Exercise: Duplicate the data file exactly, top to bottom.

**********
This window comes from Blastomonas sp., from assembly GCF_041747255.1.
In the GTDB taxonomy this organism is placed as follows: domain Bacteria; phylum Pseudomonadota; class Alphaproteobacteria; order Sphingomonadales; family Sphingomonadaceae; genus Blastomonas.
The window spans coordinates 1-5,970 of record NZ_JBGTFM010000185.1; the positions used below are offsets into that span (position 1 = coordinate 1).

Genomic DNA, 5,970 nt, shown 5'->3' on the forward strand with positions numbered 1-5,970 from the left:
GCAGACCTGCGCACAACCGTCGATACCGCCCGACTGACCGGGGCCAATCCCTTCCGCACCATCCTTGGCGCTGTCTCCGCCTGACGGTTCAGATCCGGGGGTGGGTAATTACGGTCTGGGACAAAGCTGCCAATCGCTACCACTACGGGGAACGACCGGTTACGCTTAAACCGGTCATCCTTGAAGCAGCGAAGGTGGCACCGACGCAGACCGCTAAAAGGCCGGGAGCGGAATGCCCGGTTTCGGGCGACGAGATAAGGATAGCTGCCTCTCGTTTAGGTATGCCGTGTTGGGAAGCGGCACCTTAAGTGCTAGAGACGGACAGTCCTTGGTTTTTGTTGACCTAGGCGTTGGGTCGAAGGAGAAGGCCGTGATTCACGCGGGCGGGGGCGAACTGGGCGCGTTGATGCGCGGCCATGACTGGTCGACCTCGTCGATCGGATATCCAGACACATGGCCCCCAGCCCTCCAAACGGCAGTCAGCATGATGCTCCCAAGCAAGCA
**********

This window comes from Blastomonas sp., from assembly GCF_041747255.1.
In the GTDB taxonomy this organism is placed as follows: domain Bacteria; phylum Pseudomonadota; class Alphaproteobacteria; order Sphingomonadales; family Sphingomonadaceae; genus Blastomonas.
The window spans coordinates 1-5,970 of record NZ_JBGTFM010000185.1; the positions used below are offsets into that span (position 1 = coordinate 1).

Genomic DNA, 5,970 nt, shown 5'->3' on the forward strand with positions numbered 1-5,970 from the left:
GCAGACCTGCGCACAACCGTCGATACCGCCCGACTGACCGGGGCCAATCCCTTCCGCACCATCCTTGGCGCTGTCTCCGCCTGACGGTTCAGATCCGGGGGTGGGTAATTACGGTCTGGGACAAAGCTGCCAATCGCTACCACTACGGGGAACGACCGGTTACGCTTAAACCGGTCATCCTTGAAGCAGCGAAGGTGGCACCGACGCAGACCGCTAAAAGGCCGGGAGCGGAATGCCCGGTTTCGGGCGACGAGATAAGGATAGCTGCCTCTCGTTTAGGTATGCCGTGTTGGGAAGCGGCACCTTAAGTGCTAGAGACGGACAGTCCTTGGTTTTTGTTGACCTAGGCGTTGGGTCGAAGGAGAAGGCCGTGATTCACGCGGGCGGGGGCGAACTGGGCGCGTTGATGCGCGGCCATGACTGGTCGACCTCGTCGATCGGATATCCAGACACATGGCCCCCAGCCCTCCAAACGGCAGTCAGCATGATGCTCCCAAGCAAGCA